Understanding URLs as you Build a Better Blog

This entry is part 23 of the series Build a Better Blog

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We are nearing the end of the alphabet in the A to Z Challenge. So today we look at

U is for URLs.

When I first started working with computers, I pronounced URL as a word like  (h)url. Only after some sad looks from younger, more informed, members of my family did I realise it’s actually pronounced You-Are-Ell. The letters stand for Uniform Resource Locator, previously known as Universal Resource Locator. So either of these would be correct and I really don’t know who changed it or why.

So what are URLs?

URLs  are simply computer addresses on the Internet. So  what does a URL tell us, and how much do we need to know as bloggers?

It really helps to know what each section of a URL stands for. And by the way, it is not an URL, but a URL. Although the first letter is a vowel as I explained, it is pronounced as a Y (You  Are Ell)  so it is a URL.

If you are able to understand how a URL is made up, you will be able to decide how reliable the information is likely to be. And by the way, there are estimated to be more than 150 billion public web pages, each with their own unique address. As a result, these addresses can become extremely long,  so it is almost always safer to copy/paste the URL.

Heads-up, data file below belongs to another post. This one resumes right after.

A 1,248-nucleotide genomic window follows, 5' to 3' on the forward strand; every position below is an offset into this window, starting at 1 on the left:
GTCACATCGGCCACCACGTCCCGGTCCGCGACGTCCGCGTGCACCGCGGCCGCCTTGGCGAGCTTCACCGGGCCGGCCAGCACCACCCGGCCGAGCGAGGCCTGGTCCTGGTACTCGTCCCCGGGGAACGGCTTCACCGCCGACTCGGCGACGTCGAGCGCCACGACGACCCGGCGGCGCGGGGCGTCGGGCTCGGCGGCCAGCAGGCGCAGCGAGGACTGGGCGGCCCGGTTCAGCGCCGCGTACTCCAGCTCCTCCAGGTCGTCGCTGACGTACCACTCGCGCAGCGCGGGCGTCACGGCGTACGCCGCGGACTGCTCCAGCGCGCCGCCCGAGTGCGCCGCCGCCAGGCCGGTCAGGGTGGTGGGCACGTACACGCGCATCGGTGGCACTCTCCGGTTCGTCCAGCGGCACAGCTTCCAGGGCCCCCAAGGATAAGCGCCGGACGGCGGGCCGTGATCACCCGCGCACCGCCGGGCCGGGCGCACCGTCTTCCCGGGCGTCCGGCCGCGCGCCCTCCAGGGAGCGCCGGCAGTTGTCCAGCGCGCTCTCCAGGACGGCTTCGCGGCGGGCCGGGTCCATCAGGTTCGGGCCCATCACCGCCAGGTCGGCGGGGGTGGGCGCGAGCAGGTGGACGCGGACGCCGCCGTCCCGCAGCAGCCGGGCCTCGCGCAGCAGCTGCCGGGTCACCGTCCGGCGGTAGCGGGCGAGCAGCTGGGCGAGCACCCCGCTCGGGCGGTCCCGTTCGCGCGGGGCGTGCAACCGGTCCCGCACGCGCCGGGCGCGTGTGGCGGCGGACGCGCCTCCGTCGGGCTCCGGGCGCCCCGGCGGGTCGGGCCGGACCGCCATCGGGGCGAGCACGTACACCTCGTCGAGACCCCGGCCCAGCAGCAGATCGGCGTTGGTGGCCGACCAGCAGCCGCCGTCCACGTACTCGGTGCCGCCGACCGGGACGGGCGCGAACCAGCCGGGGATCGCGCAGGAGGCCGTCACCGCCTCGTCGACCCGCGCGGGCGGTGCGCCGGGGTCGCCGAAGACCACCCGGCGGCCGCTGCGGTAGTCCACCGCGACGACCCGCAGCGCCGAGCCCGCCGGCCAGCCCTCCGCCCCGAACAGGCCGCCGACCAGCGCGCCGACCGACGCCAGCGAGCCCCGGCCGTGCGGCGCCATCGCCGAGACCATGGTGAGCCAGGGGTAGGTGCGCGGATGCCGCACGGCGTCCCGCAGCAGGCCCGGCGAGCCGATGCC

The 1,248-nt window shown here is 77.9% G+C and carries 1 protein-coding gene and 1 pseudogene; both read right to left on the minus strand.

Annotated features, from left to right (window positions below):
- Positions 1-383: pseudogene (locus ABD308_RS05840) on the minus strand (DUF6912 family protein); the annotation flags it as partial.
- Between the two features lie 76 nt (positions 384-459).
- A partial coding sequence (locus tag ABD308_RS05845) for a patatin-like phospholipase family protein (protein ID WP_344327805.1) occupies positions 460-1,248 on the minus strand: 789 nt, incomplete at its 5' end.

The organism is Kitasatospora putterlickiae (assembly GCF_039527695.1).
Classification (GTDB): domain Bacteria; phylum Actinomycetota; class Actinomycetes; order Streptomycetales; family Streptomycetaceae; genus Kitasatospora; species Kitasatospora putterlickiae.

So let’s unravel the composition of a normal URL. Then we will move on to how we can chose good addresses for our posts.

  • Domain names can give you information about the publishers of a blog or website.

    • A domain name does not automatically mean you can trust the site. Anyone willing to pay for it is able to purchase a particular domain if it is available. However, those domains that are properly registered are more likely to be reliable as the owner has gone to the bother of selecting and purchasing the name.
    • After purchasing the domain name, you have to register it before you can use it. Every domain name is unique. No two websites can have the same domain name.
    • Anyone can register for a .org, .net, or .com domain as with all the country abbreviations (more on this later).